We’ve been doing a lot recently with clients for trade shows. There’s been a renewed interest it seems in them. Most of you participate in various trade shows from time to time.
If you do, you know that they can be very expensive and management is always looking for a ROI. That’s why it’s important for sales and marketing to work together to make sure they get the best bang for the buck.
I ran across a guest post from Vince Tricomi, VP, New Business Development at PFI Displays on ways you can maximize your efforts that I thought was worth repeating. Enjoy.
Except for a lucky few who still write orders at trade shows, most exhibitors can’t tie a specific revenue-generation figure to their trade shows.
That’s OK though. Consider how marketers tie sales figures to a magazine ad: They can’t, and that’s why they measure things like impressions, reach and awareness.
Trade shows offer plenty of measurement opportunities for the savvy event marketer. Some of these metrics are firm, others are calculated estimates, but they can be combined to create clarity into the effectiveness of any trade show program, large or small.
Here are a few of our suggestions:
1. Leads: a. Let’s get this easy one of out of the way i. Don’t mess around with collecting business cards ii. Renting a lead retrieval machine that loads your lead data on a flash drive is money well spent b. SAVVY TIP: Break these leads down into A, B, and C categories for better insight into the show’s quality.
2. Cost Per Lead: a. Take the total cost of your exhibit investment and divide it by the total amount of leads collected b. Compare this to other marketing efforts to see how your show stacks up c. SAVVY TIP: If you exhibit at multiple shows, this metric also shines light on the comparative effectiveness of each show.
3. Demonstrations: a. If you’re launching a new product, consider giving one-on-one or group demonstrations b. Count how many demonstrations you give and how many audience members listen or interact c. If you’re doing multiple presentations each hour, you’re having a great show d. SAVVY TIP: Find out from the VP of Sales an average cost of a trip for a sales person to give a demo at a prospect’s office. Compare that with the show’s average cost per demo, and suddenly trade shows look like a bargain!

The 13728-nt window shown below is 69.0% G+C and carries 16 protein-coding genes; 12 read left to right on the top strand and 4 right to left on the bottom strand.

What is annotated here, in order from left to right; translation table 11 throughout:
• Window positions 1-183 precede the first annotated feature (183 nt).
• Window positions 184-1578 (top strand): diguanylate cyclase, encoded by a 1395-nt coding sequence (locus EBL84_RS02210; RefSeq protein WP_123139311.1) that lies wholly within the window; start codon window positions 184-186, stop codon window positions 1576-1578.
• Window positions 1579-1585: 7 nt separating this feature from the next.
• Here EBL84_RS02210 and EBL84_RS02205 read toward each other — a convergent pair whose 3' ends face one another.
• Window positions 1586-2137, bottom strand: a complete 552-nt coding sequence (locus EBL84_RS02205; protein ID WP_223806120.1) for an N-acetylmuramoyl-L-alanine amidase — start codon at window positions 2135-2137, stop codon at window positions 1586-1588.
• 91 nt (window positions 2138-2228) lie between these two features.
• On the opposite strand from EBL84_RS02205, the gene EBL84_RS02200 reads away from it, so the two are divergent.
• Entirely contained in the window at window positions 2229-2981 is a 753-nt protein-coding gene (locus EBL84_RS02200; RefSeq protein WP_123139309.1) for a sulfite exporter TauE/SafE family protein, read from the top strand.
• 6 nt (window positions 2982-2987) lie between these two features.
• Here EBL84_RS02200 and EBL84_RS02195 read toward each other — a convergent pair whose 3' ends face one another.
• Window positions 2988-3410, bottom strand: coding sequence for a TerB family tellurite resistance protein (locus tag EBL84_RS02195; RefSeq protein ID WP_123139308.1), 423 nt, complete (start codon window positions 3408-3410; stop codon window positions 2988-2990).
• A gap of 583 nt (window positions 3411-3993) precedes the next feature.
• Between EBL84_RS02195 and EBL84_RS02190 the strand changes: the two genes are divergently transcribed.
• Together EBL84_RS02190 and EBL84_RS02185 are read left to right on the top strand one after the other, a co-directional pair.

4. Website Traffic: a. Know the average visitors to your website before the show, and compare that to the visitors during and immediately after b. Pay special attention to the pages for the products and offers you featured at the show c. SAVVY TIP: Don’t forget that trade shows are about face-to-face interactions. Generating web traffic is a great metric, but for most exhibitors it shouldn’t be the main goal.
5. Press Mentions: a. These hold special appeal, and therefore more “weight” as a viable metric, for all classically trained marketers b. SAVVY TIP: With the abundance of trade magazines, writers, and bloggers at every show, if you’re not getting mentioned, something is wrong; try setting up interviews and press walk-throughs well before the show.
6. Post Show Appointments: a. In today’s hectic, time-starved business world, one of the hardest challenges faced by every salesperson is securing a face-to-face appointment b. Commit the sales team to informing you of every show lead that generates a follow-up appointment c. SAVVY TIP: You’ll have friends for life if your shows facilitate setting post-show meetings. Think creatively about a space in your booth dedicated solely to this endeavor.
As you can tell, these suggestions are only the tip of the iceberg. Please share some of your favorite, and most effective, metrics with us.
In closing, leading full service exhibit companies, like PFI Displays, offer innovative, easy to use software tools that will help you measure your shows—and do a lot more, too.
I’m sure you can add to the list and I’d like to hear ways your company is measuring the effectiveness of trade shows.
If you like this post you might like:
5 Ways to Improve Your Trade Show ROI
New Study Shows Best Way of Reaching Manufacturing Professionals